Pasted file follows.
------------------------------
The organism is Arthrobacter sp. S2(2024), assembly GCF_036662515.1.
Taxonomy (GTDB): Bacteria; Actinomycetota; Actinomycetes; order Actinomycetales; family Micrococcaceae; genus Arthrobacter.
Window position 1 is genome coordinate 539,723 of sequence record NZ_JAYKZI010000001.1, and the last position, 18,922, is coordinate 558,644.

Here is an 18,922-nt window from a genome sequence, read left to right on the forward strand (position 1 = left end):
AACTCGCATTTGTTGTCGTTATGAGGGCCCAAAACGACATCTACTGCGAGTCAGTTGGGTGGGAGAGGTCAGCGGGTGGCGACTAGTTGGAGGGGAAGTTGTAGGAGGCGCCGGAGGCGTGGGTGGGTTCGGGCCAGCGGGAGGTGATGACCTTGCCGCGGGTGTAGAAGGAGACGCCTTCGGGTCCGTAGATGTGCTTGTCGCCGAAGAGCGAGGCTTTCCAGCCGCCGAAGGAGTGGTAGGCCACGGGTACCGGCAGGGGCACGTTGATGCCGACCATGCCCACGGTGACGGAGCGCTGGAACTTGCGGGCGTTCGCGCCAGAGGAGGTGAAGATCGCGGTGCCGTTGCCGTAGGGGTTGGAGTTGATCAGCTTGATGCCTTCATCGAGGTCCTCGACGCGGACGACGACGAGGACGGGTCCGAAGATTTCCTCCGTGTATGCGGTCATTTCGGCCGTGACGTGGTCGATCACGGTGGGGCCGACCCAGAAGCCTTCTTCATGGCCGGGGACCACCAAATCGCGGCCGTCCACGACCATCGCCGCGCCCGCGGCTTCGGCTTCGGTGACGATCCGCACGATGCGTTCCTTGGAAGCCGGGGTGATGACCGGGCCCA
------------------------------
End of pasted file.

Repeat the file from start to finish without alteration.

The organism is Arthrobacter sp. S2(2024), assembly GCF_036662515.1.
Taxonomy (GTDB): Bacteria; Actinomycetota; Actinomycetes; order Actinomycetales; family Micrococcaceae; genus Arthrobacter.
Window position 1 is genome coordinate 539,723 of sequence record NZ_JAYKZI010000001.1, and the last position, 18,922, is coordinate 558,644.

Here is an 18,922-nt window from a genome sequence, read left to right on the forward strand (position 1 = left end):
AACTCGCATTTGTTGTCGTTATGAGGGCCCAAAACGACATCTACTGCGAGTCAGTTGGGTGGGAGAGGTCAGCGGGTGGCGACTAGTTGGAGGGGAAGTTGTAGGAGGCGCCGGAGGCGTGGGTGGGTTCGGGCCAGCGGGAGGTGATGACCTTGCCGCGGGTGTAGAAGGAGACGCCTTCGGGTCCGTAGATGTGCTTGTCGCCGAAGAGCGAGGCTTTCCAGCCGCCGAAGGAGTGGTAGGCCACGGGTACCGGCAGGGGCACGTTGATGCCGACCATGCCCACGGTGACGGAGCGCTGGAACTTGCGGGCGTTCGCGCCAGAGGAGGTGAAGATCGCGGTGCCGTTGCCGTAGGGGTTGGAGTTGATCAGCTTGATGCCTTCATCGAGGTCCTCGACGCGGACGACGACGAGGACGGGTCCGAAGATTTCCTCCGTGTATGCGGTCATTTCGGCCGTGACGTGGTCGATCACGGTGGGGCCGACCCAGAAGCCTTCTTCATGGCCGGGGACCACCAAATCGCGGCCGTCCACGACCATCGCCGCGCCCGCGGCTTCGGCTTCGGTGACGATCCGCACGATGCGTTCCTTGGAAGCCGGGGTGATGACCGGGCCCA